Home Books To the Friend Who Did Not Save My Life: by Hervé Guibert

To the Friend Who Did Not Save My Life: by Hervé Guibert

Although published as a novel, Hervé Guibert’s To the Friend Who Did Not Save My LIfe is a work of autofiction in which the author uses the form of a personal journal to tell the story of grappling with AIDS. The book’s publication in France in 1990 gave insight into the personal trauma of living with a disease that would lead to a certain death. At the time, AIDS itself was in the proverbial closet, and the young, attractive author, not outwardly ravaged by the horrors of the disease, became a celebrated public figure. Guibert managed to write five more books detailing his experiences before his death in 1991, from complications following a suicide attempt.

Guibert writes about the secrets we keep: from society, from our closest friends, from family and from ourselves. Like many gay men in the 1980s, he could do the contact tracing to see he had been intimate with men who were HIV positive. He grapples with whether or not he wants confirmation through diagnosis and writes eloquently about the ways a terminal disease changes a person’s life. Once aware of the virus in his system, Guibert finds that he can manage his relationship to his illness with less uncertainty, although not with less trepidation. He also feels an overwhelming desire to write — to finish the manuscripts in progress and to put down on paper the ideas he had considered — before the opportunity was taken from him.

The book begins with the illness and eventual death of a character that Guibert calls Muzil, a pseudonym for the celebrated French philosopher and historian Michel Foucault, who died from AIDS in 1984. The French press protected Foucault’s privacy and did not reveal his illness, but his family publicly announced that he died from complications of AIDS. Guibert’s writing about Foucault/Muzil was among the reasons that the book’s initial publication led to his instant fame. Muzil did not allow many people to be close to him, but Guibert was part of his coterie of confidantes. He describes watching his brilliant friend suffer through dementia, most painfully noticing the moments when Muzil is aware that his mind is slipping from his control. After Muzil is hospitalized, Guibert conveys the difficulty of not being able to sit with his friend because he was not a member of Muzil’s family. Then, he describes the harrowing experience of seeing his friend after his death and the overwhelming grief that grips him. Through Guibert’s detailed writing about Muzil’s illness, the reader comes to understand what the author expects and fears for himself. While this insight is not directly mentioned, the impact of that devastation clearly wears on Guibert after his own diagnosis.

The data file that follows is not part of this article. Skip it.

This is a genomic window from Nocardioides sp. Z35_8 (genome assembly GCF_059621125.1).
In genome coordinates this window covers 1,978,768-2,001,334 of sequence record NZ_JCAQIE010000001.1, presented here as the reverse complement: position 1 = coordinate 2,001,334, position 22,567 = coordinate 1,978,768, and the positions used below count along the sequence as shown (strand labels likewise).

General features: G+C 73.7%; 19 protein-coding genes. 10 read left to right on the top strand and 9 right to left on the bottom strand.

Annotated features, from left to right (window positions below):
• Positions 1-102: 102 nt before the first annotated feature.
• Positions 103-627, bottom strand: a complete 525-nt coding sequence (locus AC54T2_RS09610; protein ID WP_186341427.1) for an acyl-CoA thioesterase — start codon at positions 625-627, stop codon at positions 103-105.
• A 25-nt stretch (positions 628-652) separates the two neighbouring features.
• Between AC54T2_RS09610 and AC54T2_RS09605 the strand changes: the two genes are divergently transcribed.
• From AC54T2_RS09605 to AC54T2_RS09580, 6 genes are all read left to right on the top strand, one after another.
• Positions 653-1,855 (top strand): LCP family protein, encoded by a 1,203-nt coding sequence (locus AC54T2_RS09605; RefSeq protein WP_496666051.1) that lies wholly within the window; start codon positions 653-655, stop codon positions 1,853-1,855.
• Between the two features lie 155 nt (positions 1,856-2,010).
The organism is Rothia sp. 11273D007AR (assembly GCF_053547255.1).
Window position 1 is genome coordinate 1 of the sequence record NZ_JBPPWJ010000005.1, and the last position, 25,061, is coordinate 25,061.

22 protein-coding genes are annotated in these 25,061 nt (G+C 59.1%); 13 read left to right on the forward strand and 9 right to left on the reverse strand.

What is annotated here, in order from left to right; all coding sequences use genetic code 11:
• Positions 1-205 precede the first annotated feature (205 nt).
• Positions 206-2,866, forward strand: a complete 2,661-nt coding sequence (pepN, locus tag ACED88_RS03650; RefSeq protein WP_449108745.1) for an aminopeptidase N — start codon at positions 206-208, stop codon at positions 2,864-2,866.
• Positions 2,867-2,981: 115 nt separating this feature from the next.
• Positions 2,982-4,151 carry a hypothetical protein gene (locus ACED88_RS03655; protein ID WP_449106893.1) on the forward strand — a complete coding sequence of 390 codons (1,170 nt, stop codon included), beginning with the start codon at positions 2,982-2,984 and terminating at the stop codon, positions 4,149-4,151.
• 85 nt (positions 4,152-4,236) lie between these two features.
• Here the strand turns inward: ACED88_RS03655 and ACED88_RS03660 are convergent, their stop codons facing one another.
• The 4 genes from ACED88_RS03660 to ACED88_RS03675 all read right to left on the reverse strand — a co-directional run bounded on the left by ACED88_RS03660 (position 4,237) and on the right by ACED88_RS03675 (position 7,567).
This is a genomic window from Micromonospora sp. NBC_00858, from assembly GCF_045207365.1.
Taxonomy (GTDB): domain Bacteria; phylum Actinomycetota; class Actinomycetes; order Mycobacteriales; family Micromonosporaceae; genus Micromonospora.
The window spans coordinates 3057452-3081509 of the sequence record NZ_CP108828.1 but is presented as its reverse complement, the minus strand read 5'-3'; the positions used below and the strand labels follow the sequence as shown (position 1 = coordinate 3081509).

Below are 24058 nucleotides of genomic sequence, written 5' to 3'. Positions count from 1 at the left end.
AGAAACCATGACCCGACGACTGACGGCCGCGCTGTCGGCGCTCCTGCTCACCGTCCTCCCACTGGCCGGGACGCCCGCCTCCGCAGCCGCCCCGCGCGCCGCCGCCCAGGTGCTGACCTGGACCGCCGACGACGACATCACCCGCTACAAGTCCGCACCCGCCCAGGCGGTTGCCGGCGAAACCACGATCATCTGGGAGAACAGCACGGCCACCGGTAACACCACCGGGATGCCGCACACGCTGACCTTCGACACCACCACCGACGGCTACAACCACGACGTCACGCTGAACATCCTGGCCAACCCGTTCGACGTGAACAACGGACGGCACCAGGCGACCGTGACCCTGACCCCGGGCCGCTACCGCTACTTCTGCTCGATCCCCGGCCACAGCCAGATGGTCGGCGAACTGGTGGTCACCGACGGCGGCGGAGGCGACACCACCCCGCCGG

The friend who did not save Guibert’s life is a pharmaceutical company executive called Bill, who tells Guibert about work on a vaccine for AIDS being conducted by Melvil Mockney, a pseudonym for Jonas Salk, who created the polio vaccine. From Guibert’s perspective, Bill dangles this hope for salvation in front of him, promising to include him in drug trials, visiting Paris with long, arduous tales of the difficulties he encounters, then disappearing for long stretches of time. The character of Bill comes to represent the possibility of actually outliving AIDS, creating an uplifting hopefulness that is mostly absent from the narrator’s life.

Guibert was a prolific author, often writing about his sexuality and social life. He did not hesitate to be explicit in writing about sex, often from sadomasochistic perspective. To the Friend includes some explicit content, but these scenes are not excessive. Being written in the form of a daily journal, To the Friend is chatty without being gossipy, although Guibert does reveal quite a bit of deeply personal information about himself and others close to him. The identity of these characters is detailed in the introduction, written by novelist and poet Andrew Durbin. Guilbert’s conversational tone is both welcoming and difficult, in that the reader easily feels included in his confidence yet there is little explicit explanation of his relationships to any of the others discussed. As happens with a friend you chat with frequently, the narrator’s relationships with friends, lovers, and others begin to take shape. Guibert, like his friend Foucault, did not allow many people to be close to him, and this distance is reflected in the persona of the narrator, who remains at an arm’s length from the reader throughout.

Guibert writes about the secrets we keep: from society, from our closest friends, from family and from ourselves.
87 %
Candid & Engrossing

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